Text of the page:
Book Review: Pema Chodron’s “Living Beautifully with Uncertainty and Change”

2012 October 5
by Tanya McGinnity

Pema Chödrön is my go to for books that both kick me in the rump and provide that warmbelly feeling after eating a nice bowl of soup on a cold winter day. How can it feel both good and bad at the same time? How can it be like medicine that burns going down but yet helps to soothe? Well that’s just Pema’s teachings. They’re like that.

Based on a series of talks delivered at Gampo Abbey in 2009 during a winter retreat, the material in the book centers around how we as laypeople can work with The Three Vows (Pratimoksha, Boddhisattva and Samaya). Before you start to get freaked out about the word ‘vows’ and envision running off to a cave with a freshly shaved head, the book treats these in a very general way rather than in the depth that one studying and making a commitment to the dharma would pursue with their teacher.The vows are viewed as a way to work with our lives and to provide us with an opportunity to wake up and be more gentle with ourselves and others. If you wish to go further than what this book touches upon, then ‘consult a licensed spiritual teacher.’

Much of Pema Chödrön’s teachings (to those unfamiliar with her) touch upon the themes of being human, suffering, clinging, ego and the level of solidity that we expect from our birthright, only to be met with the confusion and pain that comes when that solidness escapes us.She works to help untangle the confusion that comes from being born into the human realm such as uncertainty and impermanence and uses her own experiences as a nun, teacher, student and human being to illustrate the points within the book. Within ‘Living Beautifuly’, she presents the Three Vows as the instructions that can help us to awaken from this confusion.

In a nutshell, the vows relate to different methods and areas of focus to help work with ourselves and navigate in our world and link with the Three Vehicles of Hinayana, Mahayana and Vajrayana and are as follows:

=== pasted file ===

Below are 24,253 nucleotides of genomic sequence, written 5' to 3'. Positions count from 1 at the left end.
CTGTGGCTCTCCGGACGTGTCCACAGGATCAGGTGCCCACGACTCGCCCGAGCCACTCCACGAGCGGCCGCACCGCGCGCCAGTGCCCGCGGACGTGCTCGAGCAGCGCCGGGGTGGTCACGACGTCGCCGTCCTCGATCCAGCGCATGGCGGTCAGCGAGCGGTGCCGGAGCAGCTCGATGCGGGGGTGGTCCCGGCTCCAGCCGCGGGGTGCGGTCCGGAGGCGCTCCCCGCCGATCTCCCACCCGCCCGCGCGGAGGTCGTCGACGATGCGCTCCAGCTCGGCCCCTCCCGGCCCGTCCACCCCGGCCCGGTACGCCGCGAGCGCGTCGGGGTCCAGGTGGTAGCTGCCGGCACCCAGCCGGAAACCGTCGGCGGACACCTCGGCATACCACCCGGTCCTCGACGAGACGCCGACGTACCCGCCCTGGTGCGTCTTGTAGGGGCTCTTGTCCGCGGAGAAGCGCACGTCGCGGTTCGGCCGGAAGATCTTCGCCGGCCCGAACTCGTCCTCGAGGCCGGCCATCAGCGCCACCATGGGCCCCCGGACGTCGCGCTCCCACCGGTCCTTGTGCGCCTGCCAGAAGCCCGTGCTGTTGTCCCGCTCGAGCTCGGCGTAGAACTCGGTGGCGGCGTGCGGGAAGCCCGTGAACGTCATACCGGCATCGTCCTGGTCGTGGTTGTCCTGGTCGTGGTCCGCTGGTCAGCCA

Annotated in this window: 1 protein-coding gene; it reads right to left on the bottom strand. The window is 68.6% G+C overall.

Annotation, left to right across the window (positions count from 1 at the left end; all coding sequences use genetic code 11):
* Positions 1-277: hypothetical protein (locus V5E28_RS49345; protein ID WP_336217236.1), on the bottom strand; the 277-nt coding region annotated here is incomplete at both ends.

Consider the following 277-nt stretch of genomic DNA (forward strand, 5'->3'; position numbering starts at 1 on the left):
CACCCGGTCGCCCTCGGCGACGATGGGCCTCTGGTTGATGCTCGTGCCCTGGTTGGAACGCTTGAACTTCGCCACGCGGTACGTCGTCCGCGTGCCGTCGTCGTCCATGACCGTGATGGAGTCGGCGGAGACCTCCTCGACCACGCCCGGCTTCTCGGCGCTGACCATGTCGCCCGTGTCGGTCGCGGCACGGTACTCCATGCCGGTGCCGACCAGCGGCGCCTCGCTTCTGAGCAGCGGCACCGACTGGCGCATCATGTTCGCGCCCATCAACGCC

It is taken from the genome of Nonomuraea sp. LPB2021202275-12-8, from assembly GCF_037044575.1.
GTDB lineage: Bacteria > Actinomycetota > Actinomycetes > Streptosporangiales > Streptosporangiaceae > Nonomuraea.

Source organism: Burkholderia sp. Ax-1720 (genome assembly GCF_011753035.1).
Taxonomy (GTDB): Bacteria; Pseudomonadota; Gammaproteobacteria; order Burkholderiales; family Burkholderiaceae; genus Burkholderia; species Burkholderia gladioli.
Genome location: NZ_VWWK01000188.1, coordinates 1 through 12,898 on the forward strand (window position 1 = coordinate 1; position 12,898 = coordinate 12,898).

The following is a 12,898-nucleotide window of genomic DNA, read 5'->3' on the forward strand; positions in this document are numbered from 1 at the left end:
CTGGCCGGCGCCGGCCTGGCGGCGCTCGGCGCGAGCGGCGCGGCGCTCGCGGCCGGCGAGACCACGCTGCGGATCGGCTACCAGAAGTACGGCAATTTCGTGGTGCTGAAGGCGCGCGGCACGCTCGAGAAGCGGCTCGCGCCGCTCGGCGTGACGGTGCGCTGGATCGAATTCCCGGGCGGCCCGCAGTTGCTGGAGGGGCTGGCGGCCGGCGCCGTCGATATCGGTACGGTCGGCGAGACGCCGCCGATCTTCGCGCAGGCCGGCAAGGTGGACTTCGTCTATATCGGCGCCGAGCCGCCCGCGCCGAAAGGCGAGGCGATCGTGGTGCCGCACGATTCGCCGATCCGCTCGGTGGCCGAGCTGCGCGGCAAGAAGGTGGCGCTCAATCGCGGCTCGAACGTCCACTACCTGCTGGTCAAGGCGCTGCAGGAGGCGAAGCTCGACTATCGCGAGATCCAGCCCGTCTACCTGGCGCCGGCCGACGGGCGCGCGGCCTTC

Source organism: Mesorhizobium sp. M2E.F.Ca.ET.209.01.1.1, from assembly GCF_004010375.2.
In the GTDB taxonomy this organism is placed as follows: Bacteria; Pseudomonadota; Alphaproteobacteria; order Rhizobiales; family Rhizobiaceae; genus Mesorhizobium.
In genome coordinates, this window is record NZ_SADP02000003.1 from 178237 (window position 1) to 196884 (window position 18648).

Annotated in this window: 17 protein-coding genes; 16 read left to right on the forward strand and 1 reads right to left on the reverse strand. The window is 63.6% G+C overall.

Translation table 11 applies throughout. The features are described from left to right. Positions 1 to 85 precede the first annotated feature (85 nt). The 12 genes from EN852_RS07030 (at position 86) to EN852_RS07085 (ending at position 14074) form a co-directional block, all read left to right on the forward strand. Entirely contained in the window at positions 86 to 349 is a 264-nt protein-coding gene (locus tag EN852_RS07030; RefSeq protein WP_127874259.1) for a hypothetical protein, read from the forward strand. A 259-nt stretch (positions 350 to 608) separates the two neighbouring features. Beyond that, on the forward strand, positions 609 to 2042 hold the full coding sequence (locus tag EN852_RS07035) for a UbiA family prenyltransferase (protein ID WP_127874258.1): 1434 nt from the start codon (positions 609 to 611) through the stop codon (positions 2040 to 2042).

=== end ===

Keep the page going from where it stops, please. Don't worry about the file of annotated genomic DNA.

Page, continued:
1. Pratimoksha Vow: This vow relates to the commitments around personal liberation and not causing harm via words or actions.
  2. Bodhisattva Vow: This vow moves towards helping others and working to ease the suffering of all sentient beings.
  3. Samaya Vow: This vow centers around the mission to take the world as it is, without any duality or bias and to see all around us as ‘awakened energy’.

The book is chock full of guidance and good advice and digs deep into feelings and emotions and how the vows can help us to untether from the usual storylines we find ourselves embroiled in. The advice provided isn’t heavy handed or relating to a moral code of good and bad, but conveys principles centered around living in a decent manner that is sane for ourselves and for those around us. Take it or leave it.

It’s hard work to break out of ingrained patterns built up over time, but these vows provide the architecture for building a foundation for sanity and a life free from perpetual torment and confusion. The Eight Worldly Concerns are also mentioned in the book and hook into these teachings quite well on how the vows can guide us from being at the whims of such emotions, feelings and distractions. Many exercises, practices and overall bits of good advice are mentioned within the book as well as quotes and teachings from Pema’s teachers.

Considering the author has put out numerous books, audio and video teachings, to a seasoned Pema fangirl like myself, some of the material is a bit repetitive (ie: teachings on breathing, meditation, tonglen), but there is enough meat within to have kept me captivated regardless.

“Living Beautifully with Uncertainty and Change” is a good gateway guide to Buddhist teachings on the Three Vows and provide a framework for how we can work with our minds, let go and break from our habitual tendencies. While it may seem daunting, knowing that we can work on this and seeing that bit by bit, we’re able to generate awareness and lead more compassionate lives.


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